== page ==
Russia United States

Missing in Action: Washington’s Arctic Security Plan

Written by Geoff Upton

Temperatures are rising inside the arctic circle. Earlier this month, the Russian government irked Washington by claiming sovereign rights over the Northern Sea Route (NSR). The waterway, which stretches from Russia’s border with Norway to the Bering Strait between Siberia and Alaska, is one of the world’s emerging trade arteries.

A new law will require all foreign warships using the route to seek Russia’s permission at least forty-five days in advance, with requests to be approved or denied at Moscow’s discretion. In the event of an unsanctioned passage, Russia may arrest intruder ships or even destroy them.

Much of the NSR passes through Russia’s “exclusive economic zone”—a two-hundred-mile stretch of water where Moscow can set the rules. But other parts, notably the Bering Strait, lie in international waters, where safe passage for foreign warships is usually guaranteed.

The law shows how Russia is laying down the gauntlet to other regional powers. When U.S. Naval Commander James Foggo declared the arctic was “nobody’s lake,” he was mocked by Russian politicians.

As climate change melts the ice sheet, commercial opportunities are opening up. Thawing seas will help arctic countries develop the region’s vast hydrocarbon resources. The NSR also has potential to become a major shipping corridor, halving journey times from China to Europe. Providing ships with rights of passage and escorting icebreakers could help Moscow collect lucrative transit fees.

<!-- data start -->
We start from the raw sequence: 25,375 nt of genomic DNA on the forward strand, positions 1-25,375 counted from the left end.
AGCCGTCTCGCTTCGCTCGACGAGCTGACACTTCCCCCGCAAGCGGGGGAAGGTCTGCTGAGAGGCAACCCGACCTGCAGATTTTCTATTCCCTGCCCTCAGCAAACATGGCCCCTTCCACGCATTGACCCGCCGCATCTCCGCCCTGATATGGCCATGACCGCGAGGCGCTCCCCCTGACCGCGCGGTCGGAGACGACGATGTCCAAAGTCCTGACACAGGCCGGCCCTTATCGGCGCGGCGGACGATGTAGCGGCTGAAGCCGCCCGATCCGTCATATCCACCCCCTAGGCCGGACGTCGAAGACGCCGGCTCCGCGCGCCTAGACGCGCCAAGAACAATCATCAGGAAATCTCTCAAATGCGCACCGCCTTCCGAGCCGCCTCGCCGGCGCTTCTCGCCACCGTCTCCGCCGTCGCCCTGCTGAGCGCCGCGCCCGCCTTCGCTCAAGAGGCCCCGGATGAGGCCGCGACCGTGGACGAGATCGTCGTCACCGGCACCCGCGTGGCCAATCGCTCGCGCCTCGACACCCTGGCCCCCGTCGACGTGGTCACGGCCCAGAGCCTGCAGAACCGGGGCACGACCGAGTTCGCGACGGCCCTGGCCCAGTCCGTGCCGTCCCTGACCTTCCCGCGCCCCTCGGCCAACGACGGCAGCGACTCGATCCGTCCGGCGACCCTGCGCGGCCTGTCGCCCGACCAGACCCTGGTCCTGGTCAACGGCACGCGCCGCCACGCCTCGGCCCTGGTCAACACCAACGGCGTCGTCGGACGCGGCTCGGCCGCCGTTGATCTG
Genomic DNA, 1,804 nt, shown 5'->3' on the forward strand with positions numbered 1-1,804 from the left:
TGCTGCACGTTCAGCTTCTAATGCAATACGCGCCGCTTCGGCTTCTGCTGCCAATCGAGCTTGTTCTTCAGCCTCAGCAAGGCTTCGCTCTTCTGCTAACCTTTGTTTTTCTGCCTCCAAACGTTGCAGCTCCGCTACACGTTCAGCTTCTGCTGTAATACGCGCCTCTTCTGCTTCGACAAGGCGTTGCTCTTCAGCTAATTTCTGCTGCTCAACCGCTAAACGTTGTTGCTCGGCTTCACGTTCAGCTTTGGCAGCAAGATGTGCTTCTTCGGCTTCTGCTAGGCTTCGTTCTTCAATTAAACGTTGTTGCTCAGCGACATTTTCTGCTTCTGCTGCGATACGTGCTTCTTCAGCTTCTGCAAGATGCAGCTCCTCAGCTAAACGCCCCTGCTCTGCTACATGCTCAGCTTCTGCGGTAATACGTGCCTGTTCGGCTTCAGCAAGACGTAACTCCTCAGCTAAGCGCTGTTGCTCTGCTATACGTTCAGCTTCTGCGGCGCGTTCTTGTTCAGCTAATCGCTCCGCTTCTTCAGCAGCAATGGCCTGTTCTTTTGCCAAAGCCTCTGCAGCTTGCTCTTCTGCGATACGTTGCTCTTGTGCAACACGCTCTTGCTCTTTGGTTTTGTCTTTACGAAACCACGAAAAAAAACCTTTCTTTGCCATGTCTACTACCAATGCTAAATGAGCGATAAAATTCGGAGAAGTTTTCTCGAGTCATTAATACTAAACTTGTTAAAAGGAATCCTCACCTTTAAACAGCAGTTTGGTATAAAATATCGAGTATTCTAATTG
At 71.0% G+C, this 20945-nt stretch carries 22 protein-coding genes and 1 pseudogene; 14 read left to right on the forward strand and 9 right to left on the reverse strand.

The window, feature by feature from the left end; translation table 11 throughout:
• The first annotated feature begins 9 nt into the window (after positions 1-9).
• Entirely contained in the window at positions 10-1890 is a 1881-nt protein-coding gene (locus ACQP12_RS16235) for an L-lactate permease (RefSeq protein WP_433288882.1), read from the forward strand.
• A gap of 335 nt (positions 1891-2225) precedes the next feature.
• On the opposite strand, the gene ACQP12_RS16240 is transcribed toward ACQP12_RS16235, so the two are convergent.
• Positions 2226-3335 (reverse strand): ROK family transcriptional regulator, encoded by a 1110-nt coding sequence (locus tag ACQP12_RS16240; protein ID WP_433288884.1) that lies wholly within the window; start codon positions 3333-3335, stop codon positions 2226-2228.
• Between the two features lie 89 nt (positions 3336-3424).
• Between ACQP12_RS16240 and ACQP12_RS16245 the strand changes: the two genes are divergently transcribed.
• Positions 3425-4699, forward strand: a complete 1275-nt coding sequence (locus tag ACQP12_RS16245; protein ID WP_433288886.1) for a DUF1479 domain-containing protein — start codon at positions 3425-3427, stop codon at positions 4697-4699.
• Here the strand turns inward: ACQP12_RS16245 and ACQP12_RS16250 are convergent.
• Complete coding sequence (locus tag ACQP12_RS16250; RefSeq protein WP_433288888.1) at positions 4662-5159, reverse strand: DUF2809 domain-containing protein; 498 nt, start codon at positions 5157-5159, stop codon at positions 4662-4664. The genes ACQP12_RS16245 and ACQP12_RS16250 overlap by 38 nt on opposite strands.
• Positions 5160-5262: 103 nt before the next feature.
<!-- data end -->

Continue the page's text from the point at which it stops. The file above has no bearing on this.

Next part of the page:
Concurrently, the region is becoming a major geopolitical flashpoint. In recent years, Russia has dramatically expanded its presence in the far north, where it boasts a slew of new military and air bases. The country’s armed forces have new submarines, aircraft and tanks—all specifically designed for arctic combat. In addition to a forty-strong fleet of icebreakers, Russia is building another eight, including two ice-capable warships armed with cruise missiles. These vessels allow the Russian navy to respond to security threats, facilitate emerging commercial activities and defend its Exclusive Economic Zone claims.

Read more at National Interest

About the author

Geoff Upton